$17M investment in Good Sam site is ‘a special project’

More than four years after the closure of Good Samaritan Hospital, a variety of local leaders on Friday gathered at the now-vacant site for a ceremonial ground-breaking of a new health and wellness campus that is expected to open late next year.

The $17.8 million project will be one of the largest recent investments in northwest Dayton that will offer important services and amenities and hopefully should generate interest in redeveloping other land on the site or nearby, some local officials and leaders said.

“This is a special project,” said Eloise Broner, chief of shared services with Premier Health and chair of the Phoenix Next board of directors.

A roughly 50,000-square-foot facility is being built on the former Good Sam hospital site that will be home to a new branch of the YMCA of Greater Dayton.

The facility’s other tenants will include Premier Health, Goodwill Easterseals Miami Valley, County Corp, CareSource and Wright State University.

There was a ceremonial groundbreaking at the site on Friday morning that featured leaders of local governments, social service agencies, health care organizations and other community groups.

Site work at the property started very shortly after the YMCA closed on financing for the project, and the building pad is complete and a playing field is ready to be seeded, likely starting next week.

This will be the sixth new YMCA of Greater Dayton branch to open since 2000, said Dale Brunner, president and CEO of the organization, which has a dozen locations.

Each YMCA is different, but this one, called the Premier Health YMCA, will be very unique because of how the community partners, who will be under one roof, will share the space, Brunner said.

The YMCA expects to hire a branch executive in the spring to start to build a program plan the northwest Dayton community wants, he said.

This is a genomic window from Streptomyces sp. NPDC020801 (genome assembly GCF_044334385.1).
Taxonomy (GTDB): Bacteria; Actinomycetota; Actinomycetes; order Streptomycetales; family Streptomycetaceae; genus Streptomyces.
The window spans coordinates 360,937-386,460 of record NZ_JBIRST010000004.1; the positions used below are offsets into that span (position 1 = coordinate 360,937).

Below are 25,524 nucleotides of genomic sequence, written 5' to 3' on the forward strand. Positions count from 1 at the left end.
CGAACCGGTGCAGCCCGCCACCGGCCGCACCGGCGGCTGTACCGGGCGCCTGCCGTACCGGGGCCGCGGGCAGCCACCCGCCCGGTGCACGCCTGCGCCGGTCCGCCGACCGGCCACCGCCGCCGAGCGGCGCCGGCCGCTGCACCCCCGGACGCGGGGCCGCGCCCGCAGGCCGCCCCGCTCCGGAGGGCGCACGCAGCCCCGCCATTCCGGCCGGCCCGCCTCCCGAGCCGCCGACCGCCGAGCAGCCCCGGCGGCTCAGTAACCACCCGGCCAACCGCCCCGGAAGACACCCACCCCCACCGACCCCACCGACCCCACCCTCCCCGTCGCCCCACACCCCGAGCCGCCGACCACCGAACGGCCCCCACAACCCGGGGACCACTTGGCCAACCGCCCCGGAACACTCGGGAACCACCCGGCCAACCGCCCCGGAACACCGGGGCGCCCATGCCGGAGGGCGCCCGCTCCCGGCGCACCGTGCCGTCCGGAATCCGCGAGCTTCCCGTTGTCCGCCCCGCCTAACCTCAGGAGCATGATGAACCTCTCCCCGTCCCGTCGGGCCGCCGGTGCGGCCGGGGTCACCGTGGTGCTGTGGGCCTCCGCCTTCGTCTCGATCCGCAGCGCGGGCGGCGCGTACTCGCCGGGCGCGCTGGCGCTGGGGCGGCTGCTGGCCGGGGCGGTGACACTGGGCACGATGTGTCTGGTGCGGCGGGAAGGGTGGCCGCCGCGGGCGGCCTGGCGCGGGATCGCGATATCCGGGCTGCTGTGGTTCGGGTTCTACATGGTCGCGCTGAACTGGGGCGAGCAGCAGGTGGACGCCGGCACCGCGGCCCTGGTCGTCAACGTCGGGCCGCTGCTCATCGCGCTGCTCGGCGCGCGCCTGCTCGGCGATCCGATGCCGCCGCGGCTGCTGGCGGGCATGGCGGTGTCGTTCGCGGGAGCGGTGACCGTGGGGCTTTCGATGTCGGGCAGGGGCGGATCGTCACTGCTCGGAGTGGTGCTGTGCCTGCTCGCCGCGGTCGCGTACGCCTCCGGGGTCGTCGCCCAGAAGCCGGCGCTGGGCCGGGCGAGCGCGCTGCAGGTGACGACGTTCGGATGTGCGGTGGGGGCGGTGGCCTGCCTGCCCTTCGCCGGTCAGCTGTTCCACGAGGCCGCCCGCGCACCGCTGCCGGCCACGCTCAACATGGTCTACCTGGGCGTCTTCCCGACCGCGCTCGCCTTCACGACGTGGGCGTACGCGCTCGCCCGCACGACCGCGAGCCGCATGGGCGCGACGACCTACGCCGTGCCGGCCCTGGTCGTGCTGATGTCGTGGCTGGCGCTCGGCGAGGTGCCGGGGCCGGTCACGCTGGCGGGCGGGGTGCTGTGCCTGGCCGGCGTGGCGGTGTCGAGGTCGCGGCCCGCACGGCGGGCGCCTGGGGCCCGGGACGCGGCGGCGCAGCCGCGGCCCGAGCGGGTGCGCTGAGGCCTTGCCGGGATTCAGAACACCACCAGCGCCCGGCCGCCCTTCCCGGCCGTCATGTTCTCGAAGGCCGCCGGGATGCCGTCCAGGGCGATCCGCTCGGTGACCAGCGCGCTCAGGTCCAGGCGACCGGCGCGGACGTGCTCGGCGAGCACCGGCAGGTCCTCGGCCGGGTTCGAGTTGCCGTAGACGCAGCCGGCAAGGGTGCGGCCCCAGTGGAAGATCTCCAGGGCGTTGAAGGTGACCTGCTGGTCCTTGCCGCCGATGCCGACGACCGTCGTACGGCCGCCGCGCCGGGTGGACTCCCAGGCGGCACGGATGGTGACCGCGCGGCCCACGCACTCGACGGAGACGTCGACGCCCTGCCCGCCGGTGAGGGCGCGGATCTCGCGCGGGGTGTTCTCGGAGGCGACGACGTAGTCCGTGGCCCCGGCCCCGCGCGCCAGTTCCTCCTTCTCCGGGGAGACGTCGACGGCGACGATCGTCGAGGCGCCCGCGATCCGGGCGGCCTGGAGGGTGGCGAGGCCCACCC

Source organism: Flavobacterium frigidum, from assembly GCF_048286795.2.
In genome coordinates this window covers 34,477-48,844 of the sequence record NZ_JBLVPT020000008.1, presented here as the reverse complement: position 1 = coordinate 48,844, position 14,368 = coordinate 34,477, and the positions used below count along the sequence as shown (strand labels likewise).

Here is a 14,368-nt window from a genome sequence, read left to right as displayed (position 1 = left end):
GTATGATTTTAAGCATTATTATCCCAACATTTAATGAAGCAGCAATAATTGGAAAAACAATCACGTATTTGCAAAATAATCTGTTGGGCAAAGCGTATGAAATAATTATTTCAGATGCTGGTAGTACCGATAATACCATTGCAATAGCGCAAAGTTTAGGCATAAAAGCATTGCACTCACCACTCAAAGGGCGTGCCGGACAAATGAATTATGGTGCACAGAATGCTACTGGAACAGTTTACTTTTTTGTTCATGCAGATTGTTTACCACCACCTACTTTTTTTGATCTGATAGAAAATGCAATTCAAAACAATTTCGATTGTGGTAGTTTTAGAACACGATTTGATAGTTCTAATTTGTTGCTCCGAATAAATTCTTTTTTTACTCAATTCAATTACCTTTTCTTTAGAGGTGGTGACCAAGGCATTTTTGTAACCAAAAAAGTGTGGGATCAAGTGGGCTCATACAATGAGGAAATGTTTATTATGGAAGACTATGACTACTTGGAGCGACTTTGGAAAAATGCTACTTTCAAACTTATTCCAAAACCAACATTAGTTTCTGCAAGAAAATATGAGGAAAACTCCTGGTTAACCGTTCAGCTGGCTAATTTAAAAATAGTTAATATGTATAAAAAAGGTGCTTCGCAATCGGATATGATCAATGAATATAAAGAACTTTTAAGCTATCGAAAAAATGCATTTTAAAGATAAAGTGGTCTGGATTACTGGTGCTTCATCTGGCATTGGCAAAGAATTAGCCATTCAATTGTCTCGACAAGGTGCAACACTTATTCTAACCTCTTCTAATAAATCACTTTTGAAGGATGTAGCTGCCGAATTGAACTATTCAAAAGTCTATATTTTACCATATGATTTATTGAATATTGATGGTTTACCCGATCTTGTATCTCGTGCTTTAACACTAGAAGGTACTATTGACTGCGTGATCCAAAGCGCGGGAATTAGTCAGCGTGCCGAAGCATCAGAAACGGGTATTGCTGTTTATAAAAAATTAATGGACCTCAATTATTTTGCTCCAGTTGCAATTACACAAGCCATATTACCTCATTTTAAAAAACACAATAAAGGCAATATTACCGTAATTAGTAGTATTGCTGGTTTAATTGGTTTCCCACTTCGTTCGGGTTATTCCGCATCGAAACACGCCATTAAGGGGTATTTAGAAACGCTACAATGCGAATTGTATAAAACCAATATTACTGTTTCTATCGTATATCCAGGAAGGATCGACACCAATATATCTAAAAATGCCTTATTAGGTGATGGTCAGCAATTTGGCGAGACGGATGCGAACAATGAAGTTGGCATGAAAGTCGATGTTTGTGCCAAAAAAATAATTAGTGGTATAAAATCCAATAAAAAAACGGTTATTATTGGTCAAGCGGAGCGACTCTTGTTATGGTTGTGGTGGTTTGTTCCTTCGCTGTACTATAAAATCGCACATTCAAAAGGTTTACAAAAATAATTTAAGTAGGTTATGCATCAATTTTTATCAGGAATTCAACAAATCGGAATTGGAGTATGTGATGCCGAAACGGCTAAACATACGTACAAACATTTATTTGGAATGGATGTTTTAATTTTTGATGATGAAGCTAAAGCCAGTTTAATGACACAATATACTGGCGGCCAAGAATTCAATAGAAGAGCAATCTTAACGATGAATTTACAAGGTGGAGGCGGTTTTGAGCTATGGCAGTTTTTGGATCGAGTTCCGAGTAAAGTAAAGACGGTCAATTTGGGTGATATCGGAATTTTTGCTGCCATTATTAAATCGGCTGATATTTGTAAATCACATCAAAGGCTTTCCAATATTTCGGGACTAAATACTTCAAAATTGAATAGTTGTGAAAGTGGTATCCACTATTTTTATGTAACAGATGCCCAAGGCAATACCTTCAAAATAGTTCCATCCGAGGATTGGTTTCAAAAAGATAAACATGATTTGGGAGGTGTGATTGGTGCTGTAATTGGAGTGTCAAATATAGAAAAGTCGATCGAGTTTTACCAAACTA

Gary Blake, past chair of the YMCA of Greater Dayton’s board of directors, said, “I can tell in my 12 years on the board, this was without a doubt the most exciting project that we’ve undertaken.”

Michael Riordan, president and CEO of Premier Health, said he was recently asked at a community meeting why Premier did not sell the Good Sam property.

The health care system owned and operated the hospital.

“I said, ‘You know, I wasn’t here for that decision and that commitment, but my goodness I’m so glad they didn’t because I want us to be present in this community,’” said Riordan, who took over in late January of this year. “I want our name in this community, and I want build and live up to that trust and that commitment.”

Premier plans to put an urgent care, physician offices, physical therapy and medical imaging lab services at the new complex.

Supporters say they hope this will be just the first phase of redevelopment of the hospital property. The new facility is expected to take up about about 5 acres of the 13-acre site.

This project is an investment in the health and wellness of residents of the community but also it supports the economic vitality of the surrounding neighborhoods, said U.S. Sen. Sherrod Brown, D-Ohio, who spoke at the groundbreaking.

Two protestors were escorted by police and security out of the event as leaders prepared for a photo shoot after they yelled, “Shame on you,” and “We need a hospital.”

Nancy Kiehl, one of the protestors and chair of community outreach with the Clergy Community Coalition, said some community members feel betrayed by elected leaders because they have not fought hard enough for a full-service hospital or other comprehensive medical services at the site.

“They can certainly build a very nice medical center here,” she said. “They can do it, they just need the will.”

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